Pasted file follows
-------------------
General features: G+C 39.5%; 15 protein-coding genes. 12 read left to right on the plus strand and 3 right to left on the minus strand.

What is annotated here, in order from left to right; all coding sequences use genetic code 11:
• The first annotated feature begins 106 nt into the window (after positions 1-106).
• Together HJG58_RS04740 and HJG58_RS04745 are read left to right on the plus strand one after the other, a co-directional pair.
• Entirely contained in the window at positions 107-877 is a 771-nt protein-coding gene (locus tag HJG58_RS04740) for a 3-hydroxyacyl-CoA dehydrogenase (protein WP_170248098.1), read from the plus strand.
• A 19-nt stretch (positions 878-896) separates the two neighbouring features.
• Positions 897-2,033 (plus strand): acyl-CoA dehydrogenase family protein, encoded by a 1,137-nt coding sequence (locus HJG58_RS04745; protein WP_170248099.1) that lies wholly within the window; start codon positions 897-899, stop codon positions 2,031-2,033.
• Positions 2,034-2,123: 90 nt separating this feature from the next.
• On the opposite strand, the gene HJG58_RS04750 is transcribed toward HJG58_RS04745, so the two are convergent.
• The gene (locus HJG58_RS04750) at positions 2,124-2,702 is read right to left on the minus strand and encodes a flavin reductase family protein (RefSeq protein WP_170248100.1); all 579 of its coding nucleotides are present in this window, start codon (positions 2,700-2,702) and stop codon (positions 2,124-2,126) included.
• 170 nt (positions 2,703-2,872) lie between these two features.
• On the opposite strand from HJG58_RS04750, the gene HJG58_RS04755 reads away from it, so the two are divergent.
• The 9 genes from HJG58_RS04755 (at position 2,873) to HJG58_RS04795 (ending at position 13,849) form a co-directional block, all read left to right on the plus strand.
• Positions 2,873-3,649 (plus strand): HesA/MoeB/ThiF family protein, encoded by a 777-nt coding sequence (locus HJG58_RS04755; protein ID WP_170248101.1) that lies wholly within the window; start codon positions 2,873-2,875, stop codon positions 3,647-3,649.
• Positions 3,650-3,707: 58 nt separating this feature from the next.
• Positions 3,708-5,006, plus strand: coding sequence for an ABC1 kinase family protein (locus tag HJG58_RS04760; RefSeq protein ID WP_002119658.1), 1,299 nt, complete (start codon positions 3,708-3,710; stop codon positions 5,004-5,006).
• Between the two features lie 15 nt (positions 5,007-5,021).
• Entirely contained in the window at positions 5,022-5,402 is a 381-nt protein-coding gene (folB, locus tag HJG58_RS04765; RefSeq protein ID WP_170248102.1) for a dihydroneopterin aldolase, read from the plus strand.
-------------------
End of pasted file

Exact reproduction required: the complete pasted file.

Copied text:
General features: G+C 39.5%; 15 protein-coding genes. 12 read left to right on the plus strand and 3 right to left on the minus strand.

What is annotated here, in order from left to right; all coding sequences use genetic code 11:
• The first annotated feature begins 106 nt into the window (after positions 1-106).
• Together HJG58_RS04740 and HJG58_RS04745 are read left to right on the plus strand one after the other, a co-directional pair.
• Entirely contained in the window at positions 107-877 is a 771-nt protein-coding gene (locus tag HJG58_RS04740) for a 3-hydroxyacyl-CoA dehydrogenase (protein WP_170248098.1), read from the plus strand.
• A 19-nt stretch (positions 878-896) separates the two neighbouring features.
• Positions 897-2,033 (plus strand): acyl-CoA dehydrogenase family protein, encoded by a 1,137-nt coding sequence (locus HJG58_RS04745; protein WP_170248099.1) that lies wholly within the window; start codon positions 897-899, stop codon positions 2,031-2,033.
• Positions 2,034-2,123: 90 nt separating this feature from the next.
• On the opposite strand, the gene HJG58_RS04750 is transcribed toward HJG58_RS04745, so the two are convergent.
• The gene (locus HJG58_RS04750) at positions 2,124-2,702 is read right to left on the minus strand and encodes a flavin reductase family protein (RefSeq protein WP_170248100.1); all 579 of its coding nucleotides are present in this window, start codon (positions 2,700-2,702) and stop codon (positions 2,124-2,126) included.
• 170 nt (positions 2,703-2,872) lie between these two features.
• On the opposite strand from HJG58_RS04750, the gene HJG58_RS04755 reads away from it, so the two are divergent.
• The 9 genes from HJG58_RS04755 (at position 2,873) to HJG58_RS04795 (ending at position 13,849) form a co-directional block, all read left to right on the plus strand.
• Positions 2,873-3,649 (plus strand): HesA/MoeB/ThiF family protein, encoded by a 777-nt coding sequence (locus HJG58_RS04755; protein ID WP_170248101.1) that lies wholly within the window; start codon positions 2,873-2,875, stop codon positions 3,647-3,649.
• Positions 3,650-3,707: 58 nt separating this feature from the next.
• Positions 3,708-5,006, plus strand: coding sequence for an ABC1 kinase family protein (locus tag HJG58_RS04760; RefSeq protein ID WP_002119658.1), 1,299 nt, complete (start codon positions 3,708-3,710; stop codon positions 5,004-5,006).
• Between the two features lie 15 nt (positions 5,007-5,021).
• Entirely contained in the window at positions 5,022-5,402 is a 381-nt protein-coding gene (folB, locus tag HJG58_RS04765; RefSeq protein ID WP_170248102.1) for a dihydroneopterin aldolase, read from the plus strand.